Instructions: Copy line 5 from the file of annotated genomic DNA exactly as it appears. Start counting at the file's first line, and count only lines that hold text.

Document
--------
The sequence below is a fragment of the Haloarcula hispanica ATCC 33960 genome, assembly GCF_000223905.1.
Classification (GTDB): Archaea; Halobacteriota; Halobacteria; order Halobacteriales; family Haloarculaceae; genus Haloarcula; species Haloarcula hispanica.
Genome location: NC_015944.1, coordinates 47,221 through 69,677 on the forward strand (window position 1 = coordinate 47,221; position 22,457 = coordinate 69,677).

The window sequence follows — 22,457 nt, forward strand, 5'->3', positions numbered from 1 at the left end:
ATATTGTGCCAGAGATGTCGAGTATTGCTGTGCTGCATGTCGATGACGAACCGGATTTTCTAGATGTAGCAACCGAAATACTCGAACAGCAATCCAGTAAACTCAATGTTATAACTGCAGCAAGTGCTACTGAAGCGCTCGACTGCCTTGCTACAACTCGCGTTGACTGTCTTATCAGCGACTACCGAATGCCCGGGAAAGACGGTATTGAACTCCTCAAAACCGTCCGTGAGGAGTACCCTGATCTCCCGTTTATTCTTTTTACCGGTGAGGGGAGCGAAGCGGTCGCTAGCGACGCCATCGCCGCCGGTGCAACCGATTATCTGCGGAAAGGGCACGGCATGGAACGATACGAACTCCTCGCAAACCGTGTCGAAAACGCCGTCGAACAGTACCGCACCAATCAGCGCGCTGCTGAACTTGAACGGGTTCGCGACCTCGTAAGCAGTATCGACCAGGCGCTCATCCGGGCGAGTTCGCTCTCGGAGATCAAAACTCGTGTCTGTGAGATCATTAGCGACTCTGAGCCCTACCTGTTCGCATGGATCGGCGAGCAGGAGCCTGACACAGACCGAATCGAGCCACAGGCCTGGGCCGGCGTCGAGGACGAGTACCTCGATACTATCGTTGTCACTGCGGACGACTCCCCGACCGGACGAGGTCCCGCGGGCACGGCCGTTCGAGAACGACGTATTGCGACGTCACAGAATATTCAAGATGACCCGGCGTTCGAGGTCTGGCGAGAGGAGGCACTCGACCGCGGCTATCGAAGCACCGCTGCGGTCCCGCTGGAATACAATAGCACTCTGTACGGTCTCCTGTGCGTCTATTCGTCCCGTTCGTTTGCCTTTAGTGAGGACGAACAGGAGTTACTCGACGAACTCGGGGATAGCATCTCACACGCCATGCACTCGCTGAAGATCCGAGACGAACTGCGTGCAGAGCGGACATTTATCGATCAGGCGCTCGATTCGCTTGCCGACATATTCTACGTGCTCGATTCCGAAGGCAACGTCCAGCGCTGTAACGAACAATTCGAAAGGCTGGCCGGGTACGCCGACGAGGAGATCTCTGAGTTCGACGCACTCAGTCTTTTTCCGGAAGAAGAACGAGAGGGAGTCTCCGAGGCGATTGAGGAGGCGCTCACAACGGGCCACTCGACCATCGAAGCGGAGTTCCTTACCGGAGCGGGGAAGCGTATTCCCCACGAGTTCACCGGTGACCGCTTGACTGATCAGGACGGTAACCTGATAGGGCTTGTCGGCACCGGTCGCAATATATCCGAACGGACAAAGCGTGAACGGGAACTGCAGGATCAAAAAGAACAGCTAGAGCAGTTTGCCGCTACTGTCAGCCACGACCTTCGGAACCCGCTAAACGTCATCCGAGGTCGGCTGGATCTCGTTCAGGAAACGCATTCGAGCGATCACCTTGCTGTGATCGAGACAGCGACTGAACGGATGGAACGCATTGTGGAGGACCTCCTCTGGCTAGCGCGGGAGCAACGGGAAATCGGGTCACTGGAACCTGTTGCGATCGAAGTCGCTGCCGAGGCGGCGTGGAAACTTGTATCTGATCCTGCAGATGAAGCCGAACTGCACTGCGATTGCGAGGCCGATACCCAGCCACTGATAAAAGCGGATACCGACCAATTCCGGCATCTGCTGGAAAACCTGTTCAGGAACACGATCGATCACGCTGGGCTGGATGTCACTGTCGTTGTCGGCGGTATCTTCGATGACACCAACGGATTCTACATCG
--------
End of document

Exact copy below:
ATATTGTGCCAGAGATGTCGAGTATTGCTGTGCTGCATGTCGATGACGAACCGGATTTTCTAGATGTAGCAACCGAAATACTCGAACAGCAATCCAGTAAACTCAATGTTATAACTGCAGCAAGTGCTACTGAAGCGCTCGACTGCCTTGCTACAACTCGCGTTGACTGTCTTATCAGCGACTACCGAATGCCCGGGAAAGACGGTATTGAACTCCTCAAAACCGTCCGTGAGGAGTACCCTGATCTCCCGTTTATTCTTTTTACCGGTGAGGGGAGCGAAGCGGTCGCTAGCGACGCCATCGCCGCCGGTGCAACCGATTATCTGCGGAAAGGGCACGGCATGGAACGATACGAACTCCTCGCAAACCGTGTCGAAAACGCCGTCGAACAGTACCGCACCAATCAGCGCGCTGCTGAACTTGAACGGGTTCGCGACCTCGTAAGCAGTATCGACCAGGCGCTCATCCGGGCGAGTTCGCTCTCGGAGATCAAAACTCGTGTCTGTGAGATCATTAGCGACTCTGAGCCCTACCTGTTCGCATGGATCGGCGAGCAGGAGCCTGACACAGACCGAATCGAGCCACAGGCCTGGGCCGGCGTCGAGGACGAGTACCTCGATACTATCGTTGTCACTGCGGACGACTCCCCGACCGGACGAGGTCCCGCGGGCACGGCCGTTCGAGAACGACGTATTGCGACGTCACAGAATATTCAAGATGACCCGGCGTTCGAGGTCTGGCGAGAGGAGGCACTCGACCGCGGCTATCGAAGCACCGCTGCGGTCCCGCTGGAATACAATAGCACTCTGTACGGTCTCCTGTGCGTCTATTCGTCCCGTTCGTTTGCCTTTAGTGAGGACGAACAGGAGTTACTCGACGAACTCGGGGATAGCATCTCACACGCCATGCACTCGCTGAAGATCCGAGACGAACTGCGTGCAGAGCGGACATTTATCGATCAGGCGCTCGATTCGCTTGCCGACATATTCTACGTGCTCGATTCCGAAGGCAACGTCCAGCGCTGTAACGAACAATTCGAAAGGCTGGCCGGGTACGCCGACGAGGAGATCTCTGAGTTCGACGCACTCAGTCTTTTTCCGGAAGAAGAACGAGAGGGAGTCTCCGAGGCGATTGAGGAGGCGCTCACAACGGGCCACTCGACCATCGAAGCGGAGTTCCTTACCGGAGCGGGGAAGCGTATTCCCCACGAGTTCACCGGTGACCGCTTGACTGATCAGGACGGTAACCTGATAGGGCTTGTCGGCACCGGTCGCAATATATCCGAACGGACAAAGCGTGAACGGGAACTGCAGGATCAAAAAGAACAGCTAGAGCAGTTTGCCGCTACTGTCAGCCACGACCTTCGGAACCCGCTAAACGTCATCCGAGGTCGGCTGGATCTCGTTCAGGAAACGCATTCGAGCGATCACCTTGCTGTGATCGAGACAGCGACTGAACGGATGGAACGCATTGTGGAGGACCTCCTCTGGCTAGCGCGGGAGCAACGGGAAATCGGGTCACTGGAACCTGTTGCGATCGAAGTCGCTGCCGAGGCGGCGTGGAAACTTGTATCTGATCCTGCAGATGAAGCCGAACTGCACTGCGATTGCGAGGCCGATACCCAGCCACTGATAAAAGCGGATACCGACCAATTCCGGCATCTGCTGGAAAACCTGTTCAGGAACACGATCGATCACGCTGGGCTGGATGTCACTGTCGTTGTCGGCGGTATCTTCGATGACACCAACGGATTCTACATCG